While I was having a conversation with the poet Rafael Alcides on “the human and the divine,” something we do regularly, he reminded me that the terms right and left, as applied to different political positions, appeared in Cuba at the beginning of the 1920s as a reaction to the Russian revolution of 1917. Never before in our history had they been used, having been preceded by annexationism, reformism, autonomism, independentism and, after the establishment of the Republic in 1902, by liberalism and conservatism. At the end of that period, the 1920s, they carried a certain weight, and their use reached a climax with the fall of the regime of Gerardo Machado in 1933 and in subsequent years with the legalization of the Communist Party, rechristened the Socialist People’s Party to make it more palatable to the masses.
These terms were only used, however, by communists in their propaganda, referring to themselves as being of “the left” and generalizing all their opponents as being of “the right.” In reality it was a minority party, one whose orthodox true believers led the way in the national political arena. The change came about in 1959, “the year of the accident,” when the state was proclaimed to be “leftist” and imposed its political, ideological and economic concepts on all of society. Subsequently, it tried to portray the left as the sum of all that was progressive, new, humane and good, and the right as the sum of all that was archaic, obsolete, brutal and bad. But life, that supreme judge, showed that neither left nor right were what they proclaimed themselves to be. The former showed itself to be a fraud, becoming fossilized, and the latter, reinventing itself over time, consolidated.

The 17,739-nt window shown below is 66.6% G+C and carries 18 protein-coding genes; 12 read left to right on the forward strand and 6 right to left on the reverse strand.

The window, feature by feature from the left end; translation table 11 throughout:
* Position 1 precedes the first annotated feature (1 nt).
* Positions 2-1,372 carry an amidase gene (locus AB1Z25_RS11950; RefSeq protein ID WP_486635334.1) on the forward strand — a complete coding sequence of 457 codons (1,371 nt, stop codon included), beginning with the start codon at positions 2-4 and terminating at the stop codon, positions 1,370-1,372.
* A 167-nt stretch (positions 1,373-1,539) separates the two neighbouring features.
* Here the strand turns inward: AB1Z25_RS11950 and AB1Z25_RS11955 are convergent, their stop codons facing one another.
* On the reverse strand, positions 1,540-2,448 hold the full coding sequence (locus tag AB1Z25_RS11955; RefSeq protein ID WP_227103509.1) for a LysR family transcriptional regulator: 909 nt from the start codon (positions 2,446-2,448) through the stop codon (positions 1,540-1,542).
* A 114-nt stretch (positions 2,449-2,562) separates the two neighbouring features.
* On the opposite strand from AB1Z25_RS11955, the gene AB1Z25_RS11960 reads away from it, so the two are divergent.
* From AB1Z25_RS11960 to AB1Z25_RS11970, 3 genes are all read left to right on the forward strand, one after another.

To speak of left and right in today’s globalized world is very anachronistic, a topic suitable for dilettantes, now that both have been bypassed by history. The terms have become so intermingled that any differences are discernible only in their extreme forms. Those who support democracy, development, and solutions to political, economic, social and environmental problems are “progressive,” while those who cling to totalitarianism, lack of freedom, backwardness and stagnation are “retrograde.” Trying to maintain this dichotomy of left and right at all costs, taking advantage of their historic meanings and even trying to inject new life into them, is a task doomed to failure.
December 16 2012